I’ll create a restrictive PodSecurityPolicy resource based on an example from the Kubernetes docs that does not allow privileged pods to be created. I’ll also use a ClusterRole and RoleBinding to authorize all authenticated users to use the policy in the default namespace.
Until I make more changes, my cluster will look like the following diagram. The new policy does not yet restrict starting any pods since all users are still authorized to use the privileged policy:
apiVersion: policy/v1beta1 kind: PodSecurityPolicy metadata: name: no-privilegd-pods-psp spec: privileged: false # Don't allow privileged pods! # The rest fills in some required fields. seLinux: rule: RunAsAny supplementalGroups: rule: RunAsAny runAsUser: rule: RunAsAny fsGroup: rule: RunAsAny volumes: - '*'
apiVersion: rbac.authorization.k8s.io/v1 kind: ClusterRole metadata: name: no-privileged-pods-psp rules: - apiGroups: ['policy'] resources: ['podsecuritypolicies'] verbs: ['use'] resourceNames: - no-privilegd-pods-psp
apiVersion: rbac.authorization.k8s.io/v1 kind: RoleBinding metadata: name: no-privileged-pods-authenticated roleRef: apiGroup: rbac.authorization.k8s.io kind: ClusterRole name: no-privileged-pods-psp subjects: - kind: Group apiGroup: rbac.authorization.k8s.io name: system:authenticated
Create the new resources
kubectl create -f no-privileged-pods-psp.yaml kubectl create -f no-privileged-pods-clusterrole.yaml kubectl -n default create -f no-privileged-pods-rolebinding.yaml
Restrict the privileged policy to a single namespace
I’ll create a new RoleBinding that I will use to authorize the privileged policy for all authenticated users in the kube-system namespace. Then I will delete the ClusterRoleBinding for that policy. Then my cluster will look like this, where the privileged policy only controls pods in the kube-system namespace:
apiVersion: rbac.authorization.k8s.io/v1 kind: RoleBinding metadata: name: privileged-psp-systm-authenticated roleRef: apiGroup: rbac.authorization.k8s.io kind: ClusterRole name: privileged-psp subjects: - kind: Group apiGroup: rbac.authorization.k8s.io name: system:authenticated
Change the RoleBindings
Apply the new RoleBinding, then delete the old ClusterRoleBinding for the privileged PodSecurityPolicy resource:
kubectl -n kube-system create -f privileged-role-binding.yaml kubectl delete clusterrolebinding privileged-psp-system-authenticated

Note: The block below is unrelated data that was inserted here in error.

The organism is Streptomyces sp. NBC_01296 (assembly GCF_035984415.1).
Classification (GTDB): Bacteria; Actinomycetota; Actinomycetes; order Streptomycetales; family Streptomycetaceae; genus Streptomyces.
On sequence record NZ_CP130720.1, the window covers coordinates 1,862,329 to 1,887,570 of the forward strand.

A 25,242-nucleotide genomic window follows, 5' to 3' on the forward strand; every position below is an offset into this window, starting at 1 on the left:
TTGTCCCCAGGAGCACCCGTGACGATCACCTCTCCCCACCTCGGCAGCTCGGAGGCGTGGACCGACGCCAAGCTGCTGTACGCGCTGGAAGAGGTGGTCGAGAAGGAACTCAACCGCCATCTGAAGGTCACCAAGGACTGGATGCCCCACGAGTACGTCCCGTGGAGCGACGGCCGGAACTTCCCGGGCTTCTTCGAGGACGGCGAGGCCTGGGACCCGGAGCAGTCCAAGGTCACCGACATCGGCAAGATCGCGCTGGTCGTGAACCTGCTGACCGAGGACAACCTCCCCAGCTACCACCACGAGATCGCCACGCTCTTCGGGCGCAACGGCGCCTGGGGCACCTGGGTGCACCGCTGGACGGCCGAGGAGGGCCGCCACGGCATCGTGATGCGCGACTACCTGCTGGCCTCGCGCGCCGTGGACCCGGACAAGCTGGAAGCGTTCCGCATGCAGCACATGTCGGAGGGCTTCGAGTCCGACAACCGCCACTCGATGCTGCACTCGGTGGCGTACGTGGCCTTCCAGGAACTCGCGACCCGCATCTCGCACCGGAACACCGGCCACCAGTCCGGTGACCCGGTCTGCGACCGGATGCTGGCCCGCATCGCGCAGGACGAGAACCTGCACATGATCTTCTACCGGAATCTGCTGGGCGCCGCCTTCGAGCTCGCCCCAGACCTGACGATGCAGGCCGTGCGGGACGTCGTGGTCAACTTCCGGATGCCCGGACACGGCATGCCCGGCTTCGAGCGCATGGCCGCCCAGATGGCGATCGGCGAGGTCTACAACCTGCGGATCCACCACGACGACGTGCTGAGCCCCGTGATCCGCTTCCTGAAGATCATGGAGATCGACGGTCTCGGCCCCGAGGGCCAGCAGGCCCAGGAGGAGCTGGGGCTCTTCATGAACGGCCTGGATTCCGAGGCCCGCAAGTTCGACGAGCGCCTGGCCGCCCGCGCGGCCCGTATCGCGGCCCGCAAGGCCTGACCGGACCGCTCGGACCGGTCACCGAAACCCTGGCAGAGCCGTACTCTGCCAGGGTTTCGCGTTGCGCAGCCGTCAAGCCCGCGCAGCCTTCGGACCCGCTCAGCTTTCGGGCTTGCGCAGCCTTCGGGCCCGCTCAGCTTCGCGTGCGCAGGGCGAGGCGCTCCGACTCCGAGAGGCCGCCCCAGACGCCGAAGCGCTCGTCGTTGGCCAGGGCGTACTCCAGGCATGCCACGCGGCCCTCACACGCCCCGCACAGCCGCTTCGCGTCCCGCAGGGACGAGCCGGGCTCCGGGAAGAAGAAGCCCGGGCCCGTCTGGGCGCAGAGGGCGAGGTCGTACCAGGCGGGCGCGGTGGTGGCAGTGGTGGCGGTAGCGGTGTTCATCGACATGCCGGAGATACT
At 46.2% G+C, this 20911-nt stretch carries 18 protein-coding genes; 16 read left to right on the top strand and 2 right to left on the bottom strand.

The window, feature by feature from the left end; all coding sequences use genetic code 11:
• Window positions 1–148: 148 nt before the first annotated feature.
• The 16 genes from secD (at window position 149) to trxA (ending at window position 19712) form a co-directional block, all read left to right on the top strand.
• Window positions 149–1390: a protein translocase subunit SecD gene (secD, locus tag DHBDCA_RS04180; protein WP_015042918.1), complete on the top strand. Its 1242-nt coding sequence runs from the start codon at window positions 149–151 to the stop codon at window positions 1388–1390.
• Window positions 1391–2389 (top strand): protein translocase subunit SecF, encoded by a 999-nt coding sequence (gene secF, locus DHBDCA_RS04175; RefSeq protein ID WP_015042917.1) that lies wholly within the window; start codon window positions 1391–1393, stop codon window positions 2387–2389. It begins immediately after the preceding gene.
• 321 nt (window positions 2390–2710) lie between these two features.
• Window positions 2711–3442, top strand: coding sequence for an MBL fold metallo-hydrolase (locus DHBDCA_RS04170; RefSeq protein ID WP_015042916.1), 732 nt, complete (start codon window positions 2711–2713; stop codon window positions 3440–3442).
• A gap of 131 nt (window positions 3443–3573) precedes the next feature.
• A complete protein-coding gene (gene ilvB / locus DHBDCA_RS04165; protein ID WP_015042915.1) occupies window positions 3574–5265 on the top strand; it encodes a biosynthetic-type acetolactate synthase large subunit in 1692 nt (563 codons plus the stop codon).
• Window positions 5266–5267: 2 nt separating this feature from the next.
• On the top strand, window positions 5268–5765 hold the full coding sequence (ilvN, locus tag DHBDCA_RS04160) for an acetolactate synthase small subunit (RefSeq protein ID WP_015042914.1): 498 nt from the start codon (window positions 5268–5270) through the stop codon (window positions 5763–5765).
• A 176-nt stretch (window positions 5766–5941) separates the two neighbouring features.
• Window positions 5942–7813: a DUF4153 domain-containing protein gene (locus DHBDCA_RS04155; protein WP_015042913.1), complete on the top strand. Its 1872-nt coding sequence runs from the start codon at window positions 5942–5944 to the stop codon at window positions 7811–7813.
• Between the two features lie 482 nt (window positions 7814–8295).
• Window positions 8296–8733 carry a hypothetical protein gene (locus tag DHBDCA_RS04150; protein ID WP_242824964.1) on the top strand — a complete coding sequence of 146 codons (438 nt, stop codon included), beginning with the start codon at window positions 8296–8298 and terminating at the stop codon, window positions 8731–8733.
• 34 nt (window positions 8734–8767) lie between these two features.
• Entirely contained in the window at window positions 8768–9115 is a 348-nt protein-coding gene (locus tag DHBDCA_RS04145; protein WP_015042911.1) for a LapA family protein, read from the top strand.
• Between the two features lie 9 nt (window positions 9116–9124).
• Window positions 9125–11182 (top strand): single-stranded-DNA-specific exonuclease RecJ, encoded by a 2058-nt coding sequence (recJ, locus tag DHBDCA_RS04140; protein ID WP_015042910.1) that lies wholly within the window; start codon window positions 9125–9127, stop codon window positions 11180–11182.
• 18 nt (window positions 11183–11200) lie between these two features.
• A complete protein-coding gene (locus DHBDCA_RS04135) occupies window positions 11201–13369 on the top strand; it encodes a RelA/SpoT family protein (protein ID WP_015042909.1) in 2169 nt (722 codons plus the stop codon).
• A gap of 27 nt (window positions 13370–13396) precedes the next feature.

Test the restrictive policy
At this point, I’m done with the setup work and I’m ready to see how Pod Security Policies restrict what pods can run in the cluster. However, a user with the cluster-admin ClusterRole will be able to start pods regardless of the Pod Security Policies in place. Because of this, I’ll switch to a user with only edit permissions in the default namespace:
kubectl config use-context user-1@kubernetes
I should be able to start a pod in the default namespace that does not specify the use of privileged mode. Even though it is not required, I’ll specify the default namespace in my kubectl commands for clarity:
kubectl -n default run test-nginx --image nginx
The pod (created by a deployment in this case) starts successfully:
kubectl -n default get pods NAME READY STATUS RESTARTS AGE test-nginx-5bd4f6f56f-p7768 1/1 Running 0 4m21s
Next, let’s try to start a similar pod that uses privileged mode. For this test, I’ll use the following manifest file (privileged-nginx.yaml):
apiVersion: v1 kind: Pod metadata: name: privileged-nginx spec: containers: - name: privileged-nginx image: nginx securityContext: privileged: true
kubectl -n default apply -f .\privileged-nginx.yaml Error from server (Forbidden): error when creating ".\privileged-nginx.yaml": pods "privileged-nginx" is forbidden: unable to validate against any pod security policy: [spec.containers.securityContext.privileged: Invalid value: true: Privileged containers are not allowed]
This demonstrates that the restrictive policy blocks users without the cluster-admin ClusterRole from starting pods that use privileged mode.
Be careful with the custer-admin ClusterRole
To emphasize the need to maintain tight control over the use of the cluster-admin ClusterRole, let’s switch the context to a user with the cluster-admin ClusterRole and try again:
kubectl config use-context kubernetes-admin@kubernetes kubectl -n default apply -f .\privileged-nginx.yaml kubectl -n default get po NAME READY STATUS RESTARTS AGE privileged-nginx 1/1 Running 0 1m21s test-nginx-5bd4f6f56f-hnnpq 1/1 Running 0 60m